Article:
ST SOCCER by Richard Karsmakers
Herbert had always been anti-sports. Whenever the TV was turned
on, he used to sit there for a few minutes, figuring out that was
happening on that tube and then used to operate like a simple
If Sports Or Anything_of_the_kind
Everybody had often wondered why this otherwise perfectly normal
kid hated sports. Indeed, psychiatrists had been consulted as
well. They couldn't draw conclusions, either. "Your son", so they
always said, "must have had a traumatic experience in his baby-
hood." Shrinks talk like that.
Herbert had been an outcast nearly all his life. Nobody wanted
to play with him, "because he always wants to play them stupid
games". When stating such, the local youths usually referred to
checkers or chess. Maybe even tic-tac-too. His dad always told
him he had problems with establishing social contacts, but
Herbert would rather call himself "an individualist". Herbert
spent hours and hours on his room, writing books and making
inventories of his comics again and again. And when he would go
to town to buy something, he would nearly always return with a
'mind-buster' magazine or an enormous poster of an old man called
When he became twelve, his dad bought him a computer. In the
shop, the man behind the counter had said: "Try to give him a
computer with some sports games. He might at least get to know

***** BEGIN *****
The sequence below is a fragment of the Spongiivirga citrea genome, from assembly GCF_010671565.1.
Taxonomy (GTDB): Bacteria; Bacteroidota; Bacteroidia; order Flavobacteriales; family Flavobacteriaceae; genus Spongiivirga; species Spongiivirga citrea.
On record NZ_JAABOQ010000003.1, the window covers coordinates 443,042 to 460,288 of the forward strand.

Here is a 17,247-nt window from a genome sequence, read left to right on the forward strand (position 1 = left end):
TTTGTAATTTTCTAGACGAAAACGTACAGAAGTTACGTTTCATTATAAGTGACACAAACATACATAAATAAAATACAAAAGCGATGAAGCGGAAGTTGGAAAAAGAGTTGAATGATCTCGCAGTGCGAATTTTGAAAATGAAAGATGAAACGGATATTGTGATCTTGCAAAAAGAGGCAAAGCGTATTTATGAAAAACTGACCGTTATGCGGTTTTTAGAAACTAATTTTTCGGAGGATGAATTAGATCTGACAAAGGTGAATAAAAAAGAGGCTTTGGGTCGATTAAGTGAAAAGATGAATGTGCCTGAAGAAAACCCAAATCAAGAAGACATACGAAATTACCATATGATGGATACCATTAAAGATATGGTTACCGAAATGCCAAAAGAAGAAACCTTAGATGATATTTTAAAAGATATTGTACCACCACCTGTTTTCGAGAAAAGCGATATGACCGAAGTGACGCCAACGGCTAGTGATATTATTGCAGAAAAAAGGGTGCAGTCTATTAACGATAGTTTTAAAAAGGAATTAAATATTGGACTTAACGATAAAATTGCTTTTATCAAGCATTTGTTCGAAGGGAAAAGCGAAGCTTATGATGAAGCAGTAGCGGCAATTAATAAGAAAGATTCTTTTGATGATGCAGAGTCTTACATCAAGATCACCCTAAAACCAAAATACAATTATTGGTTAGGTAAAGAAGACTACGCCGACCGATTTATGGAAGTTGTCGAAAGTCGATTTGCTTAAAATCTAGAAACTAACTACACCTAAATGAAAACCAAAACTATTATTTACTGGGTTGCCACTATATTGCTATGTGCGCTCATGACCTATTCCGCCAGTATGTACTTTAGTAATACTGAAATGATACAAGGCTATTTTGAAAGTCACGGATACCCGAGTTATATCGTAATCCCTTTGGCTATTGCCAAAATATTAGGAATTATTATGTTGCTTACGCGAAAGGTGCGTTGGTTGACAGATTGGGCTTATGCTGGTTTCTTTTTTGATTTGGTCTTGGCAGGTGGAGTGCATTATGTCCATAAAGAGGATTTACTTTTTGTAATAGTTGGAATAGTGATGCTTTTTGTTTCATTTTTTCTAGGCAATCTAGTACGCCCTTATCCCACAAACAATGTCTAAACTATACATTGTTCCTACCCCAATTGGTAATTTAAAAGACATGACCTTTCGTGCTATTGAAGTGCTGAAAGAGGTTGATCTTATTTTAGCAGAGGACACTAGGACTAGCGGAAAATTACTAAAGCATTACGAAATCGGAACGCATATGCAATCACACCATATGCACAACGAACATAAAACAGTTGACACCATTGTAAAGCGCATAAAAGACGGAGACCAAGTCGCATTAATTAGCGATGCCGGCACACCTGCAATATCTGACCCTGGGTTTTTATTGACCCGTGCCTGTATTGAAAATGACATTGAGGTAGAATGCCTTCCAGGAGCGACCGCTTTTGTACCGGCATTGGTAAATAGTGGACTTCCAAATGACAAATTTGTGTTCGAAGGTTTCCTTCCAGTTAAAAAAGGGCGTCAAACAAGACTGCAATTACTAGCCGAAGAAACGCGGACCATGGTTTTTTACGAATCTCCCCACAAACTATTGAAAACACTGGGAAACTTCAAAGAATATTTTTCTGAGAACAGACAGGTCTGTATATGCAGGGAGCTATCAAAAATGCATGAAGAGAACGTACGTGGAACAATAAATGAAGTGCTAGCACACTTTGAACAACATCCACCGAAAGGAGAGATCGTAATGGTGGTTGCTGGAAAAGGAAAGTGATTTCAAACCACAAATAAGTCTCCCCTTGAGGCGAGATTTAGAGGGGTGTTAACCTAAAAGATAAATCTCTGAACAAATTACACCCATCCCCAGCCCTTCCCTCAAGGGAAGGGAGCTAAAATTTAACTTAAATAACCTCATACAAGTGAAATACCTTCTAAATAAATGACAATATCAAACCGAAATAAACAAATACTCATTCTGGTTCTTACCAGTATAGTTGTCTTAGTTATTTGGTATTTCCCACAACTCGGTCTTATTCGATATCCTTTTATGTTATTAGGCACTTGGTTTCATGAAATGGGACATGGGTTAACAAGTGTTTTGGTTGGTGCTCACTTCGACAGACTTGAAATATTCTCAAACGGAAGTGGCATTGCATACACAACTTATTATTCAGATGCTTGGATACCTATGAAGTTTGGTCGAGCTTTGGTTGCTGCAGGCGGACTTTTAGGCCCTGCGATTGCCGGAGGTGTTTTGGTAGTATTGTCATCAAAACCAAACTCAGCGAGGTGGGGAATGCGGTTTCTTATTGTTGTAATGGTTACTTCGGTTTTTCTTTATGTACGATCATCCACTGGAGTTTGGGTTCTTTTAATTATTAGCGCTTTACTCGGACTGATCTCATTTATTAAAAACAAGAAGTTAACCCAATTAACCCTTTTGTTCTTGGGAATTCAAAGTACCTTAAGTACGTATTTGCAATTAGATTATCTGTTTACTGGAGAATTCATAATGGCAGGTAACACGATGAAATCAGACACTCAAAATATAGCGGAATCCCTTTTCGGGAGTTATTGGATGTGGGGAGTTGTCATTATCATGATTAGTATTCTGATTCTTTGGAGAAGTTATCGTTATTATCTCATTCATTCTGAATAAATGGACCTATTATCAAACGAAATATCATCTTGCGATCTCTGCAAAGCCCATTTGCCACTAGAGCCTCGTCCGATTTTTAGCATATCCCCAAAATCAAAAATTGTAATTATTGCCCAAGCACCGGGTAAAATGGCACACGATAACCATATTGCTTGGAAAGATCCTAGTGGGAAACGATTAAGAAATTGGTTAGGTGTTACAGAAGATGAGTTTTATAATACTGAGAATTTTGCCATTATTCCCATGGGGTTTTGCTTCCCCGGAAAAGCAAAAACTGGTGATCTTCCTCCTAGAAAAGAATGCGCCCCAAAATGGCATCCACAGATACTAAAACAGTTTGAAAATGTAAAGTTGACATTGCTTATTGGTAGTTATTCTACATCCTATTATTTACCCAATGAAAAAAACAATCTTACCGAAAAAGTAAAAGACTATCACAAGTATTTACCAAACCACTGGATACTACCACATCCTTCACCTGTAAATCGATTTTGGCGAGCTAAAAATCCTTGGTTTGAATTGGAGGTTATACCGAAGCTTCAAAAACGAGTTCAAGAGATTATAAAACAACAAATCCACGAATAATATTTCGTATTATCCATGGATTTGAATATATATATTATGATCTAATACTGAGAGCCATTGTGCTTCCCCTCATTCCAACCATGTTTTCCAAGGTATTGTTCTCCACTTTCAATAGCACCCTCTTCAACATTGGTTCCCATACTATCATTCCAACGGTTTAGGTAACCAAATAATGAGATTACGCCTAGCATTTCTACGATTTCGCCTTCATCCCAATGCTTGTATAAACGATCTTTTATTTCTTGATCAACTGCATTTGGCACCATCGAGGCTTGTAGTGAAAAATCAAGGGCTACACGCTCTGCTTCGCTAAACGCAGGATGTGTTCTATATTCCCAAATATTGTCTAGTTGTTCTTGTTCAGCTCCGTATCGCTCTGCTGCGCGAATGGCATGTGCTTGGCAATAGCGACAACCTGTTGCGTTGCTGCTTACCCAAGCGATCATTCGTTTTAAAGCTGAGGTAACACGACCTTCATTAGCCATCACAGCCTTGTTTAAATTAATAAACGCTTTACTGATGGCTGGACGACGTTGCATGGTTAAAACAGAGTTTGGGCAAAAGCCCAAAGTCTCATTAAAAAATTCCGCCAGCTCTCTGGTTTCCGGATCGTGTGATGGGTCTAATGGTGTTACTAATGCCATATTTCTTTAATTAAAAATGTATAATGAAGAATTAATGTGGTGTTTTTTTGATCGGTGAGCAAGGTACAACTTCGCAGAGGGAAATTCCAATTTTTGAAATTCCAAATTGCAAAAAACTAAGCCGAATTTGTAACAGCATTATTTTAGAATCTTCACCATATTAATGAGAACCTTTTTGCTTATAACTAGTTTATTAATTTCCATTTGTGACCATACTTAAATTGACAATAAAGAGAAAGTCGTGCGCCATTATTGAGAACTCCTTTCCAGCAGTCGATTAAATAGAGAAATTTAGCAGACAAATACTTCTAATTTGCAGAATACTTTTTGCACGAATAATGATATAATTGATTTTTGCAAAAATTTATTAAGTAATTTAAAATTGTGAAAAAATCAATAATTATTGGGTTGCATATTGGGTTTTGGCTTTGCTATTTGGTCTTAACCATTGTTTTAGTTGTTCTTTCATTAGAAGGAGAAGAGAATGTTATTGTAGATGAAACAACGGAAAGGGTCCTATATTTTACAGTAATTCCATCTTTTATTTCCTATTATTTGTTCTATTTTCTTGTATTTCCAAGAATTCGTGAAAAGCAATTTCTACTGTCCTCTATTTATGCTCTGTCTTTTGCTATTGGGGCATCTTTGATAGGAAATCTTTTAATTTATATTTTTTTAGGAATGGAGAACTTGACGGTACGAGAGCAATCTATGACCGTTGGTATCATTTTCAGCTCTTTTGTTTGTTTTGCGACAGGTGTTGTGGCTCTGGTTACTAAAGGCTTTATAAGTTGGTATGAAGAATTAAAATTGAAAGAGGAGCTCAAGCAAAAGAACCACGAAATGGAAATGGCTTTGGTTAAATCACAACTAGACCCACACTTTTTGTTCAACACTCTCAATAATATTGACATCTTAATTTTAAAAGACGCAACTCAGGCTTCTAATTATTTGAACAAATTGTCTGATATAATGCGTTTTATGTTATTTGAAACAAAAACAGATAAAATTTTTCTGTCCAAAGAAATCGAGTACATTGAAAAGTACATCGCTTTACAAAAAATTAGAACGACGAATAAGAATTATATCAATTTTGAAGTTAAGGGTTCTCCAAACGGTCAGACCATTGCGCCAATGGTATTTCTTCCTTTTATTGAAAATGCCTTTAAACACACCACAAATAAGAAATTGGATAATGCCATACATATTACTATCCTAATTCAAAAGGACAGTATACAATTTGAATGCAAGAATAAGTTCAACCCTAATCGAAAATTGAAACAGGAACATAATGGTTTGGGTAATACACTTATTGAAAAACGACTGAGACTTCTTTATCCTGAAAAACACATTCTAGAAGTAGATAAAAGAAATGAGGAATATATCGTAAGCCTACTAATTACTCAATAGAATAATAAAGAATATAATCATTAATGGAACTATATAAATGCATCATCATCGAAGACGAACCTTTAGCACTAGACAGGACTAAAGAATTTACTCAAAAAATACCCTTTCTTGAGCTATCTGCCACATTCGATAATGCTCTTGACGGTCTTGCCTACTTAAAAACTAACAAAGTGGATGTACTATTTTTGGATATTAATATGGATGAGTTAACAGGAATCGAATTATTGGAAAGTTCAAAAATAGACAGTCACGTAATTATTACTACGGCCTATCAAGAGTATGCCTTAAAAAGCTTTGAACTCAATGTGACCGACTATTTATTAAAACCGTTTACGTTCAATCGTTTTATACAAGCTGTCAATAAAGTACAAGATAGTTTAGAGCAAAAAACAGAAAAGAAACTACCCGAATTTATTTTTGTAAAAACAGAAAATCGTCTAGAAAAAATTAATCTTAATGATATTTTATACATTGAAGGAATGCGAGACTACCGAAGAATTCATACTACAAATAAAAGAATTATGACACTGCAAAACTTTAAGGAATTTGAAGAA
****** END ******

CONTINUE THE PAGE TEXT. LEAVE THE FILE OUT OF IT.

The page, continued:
that what society is all about that way." The salesman sounded
much more convincing than all those expensive shrinks, though
Herberts's dad, not realising that that was probably why the man
was a salesman and no civil servant or something like that.
Anyway, Herbert appeared very happy when he got it and indeed...
he even took the trouble of busting a couple of joysticks playing
all popular sports games available. So the salesman had been
right after all (yes, sometimes they just ARE right, just like
when they advise you to buy an ST rather than an Amiga).
Figures on school dropped as rapidly as Herbert's interest in
sports games increased, but daddy was happy. And so, in fact, was
mummy. But people at school (especially Herbert's tutors)
complained often because of their son's bad results. "Soon," they
said, "we will have to start using negative figures to rate the
Psychiatrists were again consulted, but now in an effort to let
him play less games and spend more times on school. Putting the
computer behind lock and key didn't help, as little Herbie would
get ill and throw his lunch all over the room (whether eaten or
not) if this happened. After weeks and weeks of evaluating and
studying (accidentally discovering that Herbert was once used as
a football when he was just three months old), the scientists,
teachers and parents came to a joint conclusion: They simply had
to get their hands on a game that was SO good, SO realistic, just
a DUPLICATE of what REAL sports were all about. Maybe, this would
establish an association between computers and real sports.
"Herbert", so was the conclusion, "will then NO DOUBT stop
playing those games all the time." Whether he would actually
spend more time on school was still a question. For now, all that
mattered was to rid this addiction.
So the poor parents searched and searched, and bought the best
computers and the best games. But even the high acclaimed game
computer called "Amiga" (with a Kingsoft football game attached